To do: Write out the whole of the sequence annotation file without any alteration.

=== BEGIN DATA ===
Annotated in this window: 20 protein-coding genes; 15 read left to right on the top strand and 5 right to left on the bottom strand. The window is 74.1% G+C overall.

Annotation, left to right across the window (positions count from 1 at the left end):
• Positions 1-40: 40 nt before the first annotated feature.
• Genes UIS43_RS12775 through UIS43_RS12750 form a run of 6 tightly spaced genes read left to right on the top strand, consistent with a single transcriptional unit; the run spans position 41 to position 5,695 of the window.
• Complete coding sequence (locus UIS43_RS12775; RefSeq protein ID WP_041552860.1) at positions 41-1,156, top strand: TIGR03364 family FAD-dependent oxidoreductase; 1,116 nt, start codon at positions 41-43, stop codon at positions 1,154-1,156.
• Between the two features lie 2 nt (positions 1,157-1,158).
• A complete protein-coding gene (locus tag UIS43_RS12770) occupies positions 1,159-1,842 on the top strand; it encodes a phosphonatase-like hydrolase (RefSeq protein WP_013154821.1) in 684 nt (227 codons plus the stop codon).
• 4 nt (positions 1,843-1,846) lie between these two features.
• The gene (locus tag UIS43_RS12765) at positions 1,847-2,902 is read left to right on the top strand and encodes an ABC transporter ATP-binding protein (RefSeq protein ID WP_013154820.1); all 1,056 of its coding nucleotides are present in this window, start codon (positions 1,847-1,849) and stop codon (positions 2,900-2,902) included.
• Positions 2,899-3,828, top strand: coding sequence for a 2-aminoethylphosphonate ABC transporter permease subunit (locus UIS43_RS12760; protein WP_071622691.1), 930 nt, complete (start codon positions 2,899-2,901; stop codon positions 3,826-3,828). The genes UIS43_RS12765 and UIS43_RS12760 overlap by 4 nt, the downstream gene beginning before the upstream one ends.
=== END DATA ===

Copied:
Annotated in this window: 20 protein-coding genes; 15 read left to right on the top strand and 5 right to left on the bottom strand. The window is 74.1% G+C overall.

Annotation, left to right across the window (positions count from 1 at the left end):
• Positions 1-40: 40 nt before the first annotated feature.
• Genes UIS43_RS12775 through UIS43_RS12750 form a run of 6 tightly spaced genes read left to right on the top strand, consistent with a single transcriptional unit; the run spans position 41 to position 5,695 of the window.
• Complete coding sequence (locus UIS43_RS12775; RefSeq protein ID WP_041552860.1) at positions 41-1,156, top strand: TIGR03364 family FAD-dependent oxidoreductase; 1,116 nt, start codon at positions 41-43, stop codon at positions 1,154-1,156.
• Between the two features lie 2 nt (positions 1,157-1,158).
• A complete protein-coding gene (locus tag UIS43_RS12770) occupies positions 1,159-1,842 on the top strand; it encodes a phosphonatase-like hydrolase (RefSeq protein WP_013154821.1) in 684 nt (227 codons plus the stop codon).
• 4 nt (positions 1,843-1,846) lie between these two features.
• The gene (locus tag UIS43_RS12765) at positions 1,847-2,902 is read left to right on the top strand and encodes an ABC transporter ATP-binding protein (RefSeq protein ID WP_013154820.1); all 1,056 of its coding nucleotides are present in this window, start codon (positions 1,847-1,849) and stop codon (positions 2,900-2,902) included.
• Positions 2,899-3,828, top strand: coding sequence for a 2-aminoethylphosphonate ABC transporter permease subunit (locus UIS43_RS12760; protein WP_071622691.1), 930 nt, complete (start codon positions 2,899-2,901; stop codon positions 3,826-3,828). The genes UIS43_RS12765 and UIS43_RS12760 overlap by 4 nt, the downstream gene beginning before the upstream one ends.